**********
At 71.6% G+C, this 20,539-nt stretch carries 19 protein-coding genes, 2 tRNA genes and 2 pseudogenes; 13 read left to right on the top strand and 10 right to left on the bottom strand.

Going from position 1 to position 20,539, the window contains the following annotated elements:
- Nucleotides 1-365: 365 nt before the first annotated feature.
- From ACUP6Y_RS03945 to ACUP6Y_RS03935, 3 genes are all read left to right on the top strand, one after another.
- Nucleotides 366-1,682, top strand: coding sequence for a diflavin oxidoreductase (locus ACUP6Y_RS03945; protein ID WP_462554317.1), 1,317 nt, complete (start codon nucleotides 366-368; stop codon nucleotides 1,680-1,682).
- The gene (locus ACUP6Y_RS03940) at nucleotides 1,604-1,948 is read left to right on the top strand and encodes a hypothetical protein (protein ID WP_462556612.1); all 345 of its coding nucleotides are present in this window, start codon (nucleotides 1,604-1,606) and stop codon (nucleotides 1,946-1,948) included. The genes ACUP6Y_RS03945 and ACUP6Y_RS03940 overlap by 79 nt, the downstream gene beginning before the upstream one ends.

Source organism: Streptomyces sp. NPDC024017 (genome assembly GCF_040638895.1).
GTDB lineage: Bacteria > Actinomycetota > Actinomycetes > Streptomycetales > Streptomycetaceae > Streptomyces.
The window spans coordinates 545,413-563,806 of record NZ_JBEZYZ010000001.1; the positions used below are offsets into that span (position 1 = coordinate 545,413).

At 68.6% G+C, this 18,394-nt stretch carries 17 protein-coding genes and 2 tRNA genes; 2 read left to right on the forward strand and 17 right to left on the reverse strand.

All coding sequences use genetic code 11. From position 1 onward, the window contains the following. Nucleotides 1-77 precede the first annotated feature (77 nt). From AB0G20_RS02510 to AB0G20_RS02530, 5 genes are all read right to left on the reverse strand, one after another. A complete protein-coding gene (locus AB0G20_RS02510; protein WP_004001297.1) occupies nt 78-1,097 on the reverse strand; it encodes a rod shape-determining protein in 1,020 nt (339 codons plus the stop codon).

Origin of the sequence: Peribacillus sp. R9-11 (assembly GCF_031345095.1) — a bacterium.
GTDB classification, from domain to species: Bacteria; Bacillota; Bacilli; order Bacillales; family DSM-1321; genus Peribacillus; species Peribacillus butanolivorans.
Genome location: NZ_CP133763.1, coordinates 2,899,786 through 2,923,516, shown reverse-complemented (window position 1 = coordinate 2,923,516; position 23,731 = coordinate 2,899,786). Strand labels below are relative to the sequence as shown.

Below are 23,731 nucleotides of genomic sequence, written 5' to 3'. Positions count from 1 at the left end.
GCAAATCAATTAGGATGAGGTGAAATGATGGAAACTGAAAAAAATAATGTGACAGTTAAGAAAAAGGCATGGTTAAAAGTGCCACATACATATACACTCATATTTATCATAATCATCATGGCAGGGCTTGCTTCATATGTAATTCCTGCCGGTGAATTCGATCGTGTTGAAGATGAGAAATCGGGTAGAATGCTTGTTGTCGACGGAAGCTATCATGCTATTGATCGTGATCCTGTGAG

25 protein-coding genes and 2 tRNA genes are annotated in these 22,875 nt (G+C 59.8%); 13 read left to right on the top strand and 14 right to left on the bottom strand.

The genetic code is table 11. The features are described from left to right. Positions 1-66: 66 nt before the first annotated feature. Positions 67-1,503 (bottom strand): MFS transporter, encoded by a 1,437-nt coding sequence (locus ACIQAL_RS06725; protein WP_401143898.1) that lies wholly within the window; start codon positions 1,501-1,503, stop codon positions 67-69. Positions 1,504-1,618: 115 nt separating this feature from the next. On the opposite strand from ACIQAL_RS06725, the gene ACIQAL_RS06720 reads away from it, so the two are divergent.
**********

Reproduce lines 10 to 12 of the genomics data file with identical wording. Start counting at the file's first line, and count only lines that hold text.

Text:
At 68.6% G+C, this 18,394-nt stretch carries 17 protein-coding genes and 2 tRNA genes; 2 read left to right on the forward strand and 17 right to left on the reverse strand.

All coding sequences use genetic code 11. From position 1 onward, the window contains the following. Nucleotides 1-77 precede the first annotated feature (77 nt). From AB0G20_RS02510 to AB0G20_RS02530, 5 genes are all read right to left on the reverse strand, one after another. A complete protein-coding gene (locus AB0G20_RS02510; protein WP_004001297.1) occupies nt 78-1,097 on the reverse strand; it encodes a rod shape-determining protein in 1,020 nt (339 codons plus the stop codon).

Origin of the sequence: Peribacillus sp. R9-11 (assembly GCF_031345095.1) — a bacterium.